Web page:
Table of Contents
ISRN Neurology
Volume 2012, Article ID 468706, 5 pages
Clinical Study

Stroke in Young Adults: A Prospective Study from Northwestern Nigeria

Neurology Unit, Department of Medicine, Aminu Kano Teaching Hospital, Bayero University, PMB 3452, Kano 700, Nigeria

Received 20 October 2011; Accepted 6 December 2011

Academic Editors: A. Arboix, R. L. Macdonald, and W. Zhao

Copyright © 2012 L. F. Owolabi and A. Ibrahim. This is an open access article distributed under the Creative Commons Attribution License, which permits unrestricted use, distribution, and reproduction in any medium, provided the original work is properly cited.


Background. Stroke is an important cause of morbidity and mortality in young adults especially in developing countries. This two-centre prospective study aimed at reviewing the pattern, types, and case fatality of stroke in the young adults in Northwestern part of Nigeria. Methods. Consecutive patients aged 18–40 years admitted to the medical wards of two tertiary hospitals from June 2008 to August 2010 were recruited. Relevant clinical data were obtained from the patients.The survivors were followed up in neurology clinics for 6 months. Results. A total of 71 patients aged 18–40 yrs, (mean age was 3 1 . 9 ± 6 ) comprising 52(73%) males and 19(23%) females were enrolled. Forty two (59.1%) patients had infarctive stroke. The risk factors included hypertension (74.7%) patients, smoking (50.7%), hypercholesterolemia (9.9%), non-hypertensive cardiac diseases (8.5%), HIV (8.5%), diabetes mellitus (4.2%) cocaine and amphetamine (2.8%), and sickle cell disease (2.8%). Only twelve (17%) patients presented within the first 6 hours of onset of stroke. Seventeen (23.9 %) patients died, case fatality in the first 24 and 72 hrs was 4.2% and 19.7%, respectively. Conclusion. Our data suggests that stroke in young adults is not as uncommon as previously suggested. Hypertension, smoking, hypercholesterolemia, cardiac diseases and HIV are the most common risk factors.

1. Introduction

Stroke is a major cause of morbidity and mortality worldwide [1]. Although stroke is predominantly a disease of the middle age and the elderly, its occurrence in younger age groups is not rare. Stroke is an important cause of morbidity and mortality in young adults, especially in developing countries [2]. Stroke in the young is particularly tragic because of the potential to create a long-term burden on the victims, their families, and the community at large. Stroke in adults under the age of 45 results in a greater loss of potential years of life than for older adults [3].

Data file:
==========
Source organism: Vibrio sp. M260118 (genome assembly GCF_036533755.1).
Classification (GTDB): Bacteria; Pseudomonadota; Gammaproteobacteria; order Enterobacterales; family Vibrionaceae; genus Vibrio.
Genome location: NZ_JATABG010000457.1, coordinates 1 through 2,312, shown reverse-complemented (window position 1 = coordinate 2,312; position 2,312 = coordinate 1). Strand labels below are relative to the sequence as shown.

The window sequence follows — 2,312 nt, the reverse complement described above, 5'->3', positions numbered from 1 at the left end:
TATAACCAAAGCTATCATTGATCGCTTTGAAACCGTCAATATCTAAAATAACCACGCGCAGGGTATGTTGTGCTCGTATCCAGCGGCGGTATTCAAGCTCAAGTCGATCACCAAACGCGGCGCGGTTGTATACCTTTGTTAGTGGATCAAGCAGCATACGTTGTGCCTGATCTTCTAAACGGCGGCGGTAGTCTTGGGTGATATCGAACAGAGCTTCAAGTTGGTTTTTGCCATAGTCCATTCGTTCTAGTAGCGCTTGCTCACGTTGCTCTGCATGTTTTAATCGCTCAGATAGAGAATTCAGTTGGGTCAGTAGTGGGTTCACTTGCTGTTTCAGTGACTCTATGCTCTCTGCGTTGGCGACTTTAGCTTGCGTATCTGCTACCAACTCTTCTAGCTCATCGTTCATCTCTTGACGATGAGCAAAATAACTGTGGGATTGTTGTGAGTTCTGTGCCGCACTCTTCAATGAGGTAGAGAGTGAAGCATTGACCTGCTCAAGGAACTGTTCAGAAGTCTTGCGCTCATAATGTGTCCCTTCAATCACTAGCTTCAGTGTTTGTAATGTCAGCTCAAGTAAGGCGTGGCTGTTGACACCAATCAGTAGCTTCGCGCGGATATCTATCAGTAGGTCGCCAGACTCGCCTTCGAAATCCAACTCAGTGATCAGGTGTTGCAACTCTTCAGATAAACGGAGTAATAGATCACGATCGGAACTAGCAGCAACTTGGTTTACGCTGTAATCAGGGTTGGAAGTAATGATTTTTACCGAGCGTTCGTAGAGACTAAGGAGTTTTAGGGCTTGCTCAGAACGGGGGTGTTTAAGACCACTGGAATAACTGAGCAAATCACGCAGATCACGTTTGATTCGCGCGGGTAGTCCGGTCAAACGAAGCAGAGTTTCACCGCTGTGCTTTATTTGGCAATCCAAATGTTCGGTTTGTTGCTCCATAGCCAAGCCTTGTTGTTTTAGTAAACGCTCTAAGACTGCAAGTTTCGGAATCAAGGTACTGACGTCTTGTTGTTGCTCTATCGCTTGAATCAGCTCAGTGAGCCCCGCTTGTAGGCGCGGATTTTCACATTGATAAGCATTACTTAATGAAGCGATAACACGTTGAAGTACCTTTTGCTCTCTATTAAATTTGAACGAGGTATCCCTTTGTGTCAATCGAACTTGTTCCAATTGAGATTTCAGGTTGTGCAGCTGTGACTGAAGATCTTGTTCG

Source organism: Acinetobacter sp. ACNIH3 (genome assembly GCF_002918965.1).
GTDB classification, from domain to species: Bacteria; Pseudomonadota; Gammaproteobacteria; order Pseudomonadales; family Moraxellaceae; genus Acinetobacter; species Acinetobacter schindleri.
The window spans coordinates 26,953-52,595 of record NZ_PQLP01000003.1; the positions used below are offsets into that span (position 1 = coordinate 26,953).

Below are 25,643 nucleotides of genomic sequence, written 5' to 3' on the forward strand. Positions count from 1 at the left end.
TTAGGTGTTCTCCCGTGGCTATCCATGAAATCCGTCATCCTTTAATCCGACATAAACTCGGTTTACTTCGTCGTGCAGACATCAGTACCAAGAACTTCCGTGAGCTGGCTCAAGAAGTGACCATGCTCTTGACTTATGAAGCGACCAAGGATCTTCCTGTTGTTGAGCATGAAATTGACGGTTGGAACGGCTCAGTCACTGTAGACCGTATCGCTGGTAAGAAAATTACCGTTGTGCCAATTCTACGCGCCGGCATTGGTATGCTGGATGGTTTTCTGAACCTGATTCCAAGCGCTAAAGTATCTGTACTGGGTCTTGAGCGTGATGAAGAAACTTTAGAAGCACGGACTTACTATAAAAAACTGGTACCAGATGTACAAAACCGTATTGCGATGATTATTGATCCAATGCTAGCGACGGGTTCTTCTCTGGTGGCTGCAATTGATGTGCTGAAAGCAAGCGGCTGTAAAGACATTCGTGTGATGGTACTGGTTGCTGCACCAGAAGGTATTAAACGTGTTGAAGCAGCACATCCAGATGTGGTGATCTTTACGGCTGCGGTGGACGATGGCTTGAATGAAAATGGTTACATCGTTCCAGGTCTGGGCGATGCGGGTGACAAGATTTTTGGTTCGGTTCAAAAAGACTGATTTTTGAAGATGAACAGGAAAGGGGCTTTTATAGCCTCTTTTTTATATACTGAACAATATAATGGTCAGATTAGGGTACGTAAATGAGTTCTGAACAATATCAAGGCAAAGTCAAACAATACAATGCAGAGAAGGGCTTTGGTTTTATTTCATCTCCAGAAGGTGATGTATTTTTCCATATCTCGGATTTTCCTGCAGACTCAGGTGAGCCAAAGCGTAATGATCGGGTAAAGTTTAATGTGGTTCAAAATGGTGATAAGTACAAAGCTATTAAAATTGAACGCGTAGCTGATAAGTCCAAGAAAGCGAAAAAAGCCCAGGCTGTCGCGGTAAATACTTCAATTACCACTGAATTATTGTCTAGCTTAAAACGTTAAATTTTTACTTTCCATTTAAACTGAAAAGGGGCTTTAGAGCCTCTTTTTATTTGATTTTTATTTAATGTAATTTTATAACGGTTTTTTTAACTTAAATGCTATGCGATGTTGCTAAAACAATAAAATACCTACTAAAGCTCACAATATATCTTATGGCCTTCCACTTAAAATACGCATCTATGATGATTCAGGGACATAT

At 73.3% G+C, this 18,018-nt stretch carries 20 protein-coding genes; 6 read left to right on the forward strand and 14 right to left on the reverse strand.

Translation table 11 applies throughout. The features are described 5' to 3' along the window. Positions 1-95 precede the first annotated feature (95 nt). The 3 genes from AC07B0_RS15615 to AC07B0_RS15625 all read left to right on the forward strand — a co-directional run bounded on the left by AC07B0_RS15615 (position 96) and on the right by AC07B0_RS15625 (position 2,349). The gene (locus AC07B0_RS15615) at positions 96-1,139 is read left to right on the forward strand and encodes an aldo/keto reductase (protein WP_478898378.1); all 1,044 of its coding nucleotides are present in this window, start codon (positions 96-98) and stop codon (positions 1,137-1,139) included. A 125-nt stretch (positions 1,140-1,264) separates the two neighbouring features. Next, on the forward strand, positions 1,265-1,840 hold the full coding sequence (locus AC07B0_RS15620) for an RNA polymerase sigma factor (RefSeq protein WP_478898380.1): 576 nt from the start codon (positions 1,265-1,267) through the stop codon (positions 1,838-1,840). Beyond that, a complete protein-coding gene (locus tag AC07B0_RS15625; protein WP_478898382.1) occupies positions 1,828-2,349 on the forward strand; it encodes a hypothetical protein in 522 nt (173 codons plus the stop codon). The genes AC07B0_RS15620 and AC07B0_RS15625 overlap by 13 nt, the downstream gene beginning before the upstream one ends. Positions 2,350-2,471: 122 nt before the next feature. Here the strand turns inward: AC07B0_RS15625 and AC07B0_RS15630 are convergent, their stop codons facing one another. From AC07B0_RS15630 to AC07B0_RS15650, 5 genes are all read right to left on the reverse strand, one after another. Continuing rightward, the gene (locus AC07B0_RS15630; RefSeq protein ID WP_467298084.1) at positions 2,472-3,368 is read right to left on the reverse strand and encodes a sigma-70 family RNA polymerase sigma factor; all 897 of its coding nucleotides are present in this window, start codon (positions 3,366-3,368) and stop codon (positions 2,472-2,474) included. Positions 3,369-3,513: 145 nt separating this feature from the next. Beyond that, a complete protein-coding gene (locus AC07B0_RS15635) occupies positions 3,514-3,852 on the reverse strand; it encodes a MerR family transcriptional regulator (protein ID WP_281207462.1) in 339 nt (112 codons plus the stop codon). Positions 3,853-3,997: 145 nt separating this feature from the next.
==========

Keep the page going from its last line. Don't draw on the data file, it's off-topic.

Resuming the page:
In spite of the huge socioeconomic impact of stroke in this age group, there is a scarcity of data regarding stroke in young adults in the northwestern Nigeria. Most of the data available originated from southwestern Nigeria; they were obtained over two decades ago and were retrospective. Moreover, stroke in adult below 45 yrs of age was reported to be uncommon [4, 5].

It was against this background that we embarked on this multicentre prospective study aimed at reviewing the pattern, types, and case fatality of stroke in the young adults in the northwestern part of Nigeria.

2. Methods

In this prospective study, consecutive patients aged 18–40 years who were admitted to the medical wards of the two tertiary hospitals; Aminu Kano Teaching Hospital (AKTH), Kano, and Murtala Muhammad Specialist Hospital, (MMSH) Kano, from June 2008 to August 2010 were recruited in the study. Eligibility for the study was in accordance with the World Health Organization (WHO) definition of stroke as ‘rapidly developing clinical signs of focal or global disturbance of cerebral function, with symptoms lasting 24 hours or longer or leading to death, with no apparent cause other than vascular origin’ (WHO 1989) [6]. All the patients enrolled were assessed by clinicians experienced in the subtlety of stroke diagnosis, typing, and management. Laboratory investigations like random blood sugar (RBS), full blood count (FBC), retroviral screening (RVS), electrolyte, urea, creatinine, and so forth were done. Classification of stroke into haemorhagic and infarctive stroke was based on computerized tomography of the brain (CT Brain) or magnetic resonance imaging (MRI). The World Health Organization criteria with diagnostic accuracy of 71% were also used in about half of the patients [7].

A questionnaire was designed to extract relevant clinical data from the patients. The questionnaire recorded the age, sex, date of admission, delay before presentation, reasons for delay, time of death, accompanying symptoms, stroke type, and the predisposing factors. Only those who had complete information and met the World Health Organization criteria for the clinical diagnosis of stroke were included. The survivors were followed up in neurology clinics for 6 months, status of disability on admission and at discharge was recorded using modified Rankin disability scale [8].